Every person finds their own value from good financial advice. While some value a single point of contact, others value the advice team’s ability to have a bird’s-eye view of their complex financial situation. Our critical elements of financial advice are below.
Advice is focused on significant outcomes
The adviser is clear about the outcomes the advice will best achieve. Valuable advice assists people to get clear about what they want to achieve in their lives from short, to medium, and long-term aspirations.
Pathways to stated goals are clear
Our offer is based on a process and not structured around defined products. Once advisers can help clients think clearly and deeply about what their goals mean to them, it is time to address those needs with the right tools and pathways. When we move to the final meeting, we outline what process will achieve those targets. While there is a statement of advice for compliance, the actual engagement says, ‘Here’s your pathway, here’s what we have to do.’ But they ‘see’ value well before our team drafts all the technical documents.
Fees are not attached to products
With fees unattached to any specific product, the advice is unconflicted. Our clients know their adviser is totally transparent when the process doesn’t rely on the sale of products. Affordability ceases to be an issue when fees are based on what the outcomes will be, not just the work. Most of what clients are looking for is not related to the product. The biggest part of what we do relies on good quality advice and things like changing attitudes towards money and behaviours. How can your financial adviser be objective if they are only charging for a small component of the bigger picture.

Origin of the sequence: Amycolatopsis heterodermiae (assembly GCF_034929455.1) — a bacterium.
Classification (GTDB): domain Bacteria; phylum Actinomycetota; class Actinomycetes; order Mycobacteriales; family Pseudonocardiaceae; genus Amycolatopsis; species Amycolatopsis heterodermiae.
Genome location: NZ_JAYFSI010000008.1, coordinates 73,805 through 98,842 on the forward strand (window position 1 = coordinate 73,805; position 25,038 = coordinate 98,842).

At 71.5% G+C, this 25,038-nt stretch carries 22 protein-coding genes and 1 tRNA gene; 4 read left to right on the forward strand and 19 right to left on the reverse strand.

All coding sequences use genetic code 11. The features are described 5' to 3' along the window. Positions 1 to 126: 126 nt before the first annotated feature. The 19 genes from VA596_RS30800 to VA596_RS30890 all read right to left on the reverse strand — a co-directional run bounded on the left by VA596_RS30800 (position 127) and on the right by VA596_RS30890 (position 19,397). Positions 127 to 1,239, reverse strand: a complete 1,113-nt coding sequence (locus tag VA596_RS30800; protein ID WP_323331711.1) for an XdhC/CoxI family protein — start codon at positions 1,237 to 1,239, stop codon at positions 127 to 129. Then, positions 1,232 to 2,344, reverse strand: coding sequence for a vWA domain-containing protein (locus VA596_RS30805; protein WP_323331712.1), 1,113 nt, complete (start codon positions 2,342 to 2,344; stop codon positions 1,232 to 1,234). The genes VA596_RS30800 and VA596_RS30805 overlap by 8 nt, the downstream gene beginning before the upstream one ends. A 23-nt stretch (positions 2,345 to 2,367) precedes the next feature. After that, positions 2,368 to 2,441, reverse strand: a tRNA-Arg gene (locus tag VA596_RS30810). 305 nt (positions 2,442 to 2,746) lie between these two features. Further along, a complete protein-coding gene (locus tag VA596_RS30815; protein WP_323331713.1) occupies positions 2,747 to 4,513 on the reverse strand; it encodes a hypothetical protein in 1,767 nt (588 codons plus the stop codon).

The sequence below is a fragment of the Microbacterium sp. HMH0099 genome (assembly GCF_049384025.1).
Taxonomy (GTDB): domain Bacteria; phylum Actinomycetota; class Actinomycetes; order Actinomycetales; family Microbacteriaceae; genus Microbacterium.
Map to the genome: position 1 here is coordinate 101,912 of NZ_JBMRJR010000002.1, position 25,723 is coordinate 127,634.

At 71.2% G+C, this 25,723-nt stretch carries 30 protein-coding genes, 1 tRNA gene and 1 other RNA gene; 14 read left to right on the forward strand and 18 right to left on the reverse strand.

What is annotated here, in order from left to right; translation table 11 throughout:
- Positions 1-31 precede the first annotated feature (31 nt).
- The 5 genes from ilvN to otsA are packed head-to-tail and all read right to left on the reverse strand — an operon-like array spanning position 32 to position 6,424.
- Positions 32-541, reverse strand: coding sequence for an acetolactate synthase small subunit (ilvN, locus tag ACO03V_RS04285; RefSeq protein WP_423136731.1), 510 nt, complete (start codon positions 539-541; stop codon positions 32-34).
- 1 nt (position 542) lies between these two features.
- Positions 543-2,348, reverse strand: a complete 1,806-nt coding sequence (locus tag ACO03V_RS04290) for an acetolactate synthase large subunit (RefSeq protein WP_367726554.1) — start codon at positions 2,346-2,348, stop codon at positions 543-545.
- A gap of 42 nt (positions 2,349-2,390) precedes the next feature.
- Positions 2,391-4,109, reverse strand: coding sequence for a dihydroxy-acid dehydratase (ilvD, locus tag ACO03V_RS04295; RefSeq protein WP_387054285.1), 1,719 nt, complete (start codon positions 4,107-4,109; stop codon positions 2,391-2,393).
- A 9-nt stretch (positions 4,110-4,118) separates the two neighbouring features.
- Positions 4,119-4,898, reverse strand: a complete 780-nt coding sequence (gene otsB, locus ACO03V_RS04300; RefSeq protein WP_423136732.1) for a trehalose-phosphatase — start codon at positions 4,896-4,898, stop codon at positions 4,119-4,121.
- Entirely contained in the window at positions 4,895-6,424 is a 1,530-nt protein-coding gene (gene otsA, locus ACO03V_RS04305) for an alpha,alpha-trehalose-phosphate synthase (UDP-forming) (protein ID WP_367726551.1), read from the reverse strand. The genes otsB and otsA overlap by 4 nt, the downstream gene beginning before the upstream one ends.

Client’s bad financial habits are challenged and clients experience ‘healthy discomfort’.
Challenging the complex behaviour around finances can range from altering existing advice paradigms, to addressing poor financial habits, and even paying more attention to health. Providing alternatives that challenge what the client thinks they know puts new ideas on the table, rather than being a ‘yes adviser’. We help them create a much more disciplined approach and challenge their beliefs about money. When they’re actively participating in the advice, our clients feel like they’re doing more themselves to achieve their outcomes.
Value is visual and tangible
Visual cues such as advice maps help clients gain a full understanding of their financial life. Some client aims are intangible, such as needing security, whereas others are more tangible, such as wanting to help the grandchildren. With a precise, visual path, then clients feel accountable for the progress made, with all their aims articulated. A lot of people are very visual and don’t like to get into the nitty-gritty detail of numbers. When we put pathways and solutions in a visual representation, they start to understand the value that comes into it. Because they can make sense of it all and better understand and access that detail.
Take a big picture approach
When the purpose and outcomes of the advice are clear, clients will know how valuable the advice is. After the initial discovery meeting, ongoing support, processes in place and outcomes coming into focus, the big picture should be apparent to the client and with that, the fee structure over time. If you just talk about the insurance and Super and nothing else, it’s very short-sighted. Taking a big-picture view means that you get client buy-in to the whole process, and are able to make sure it all happens.
If you would like to know more about the fundamentals of valuable advice please contact me email@example.com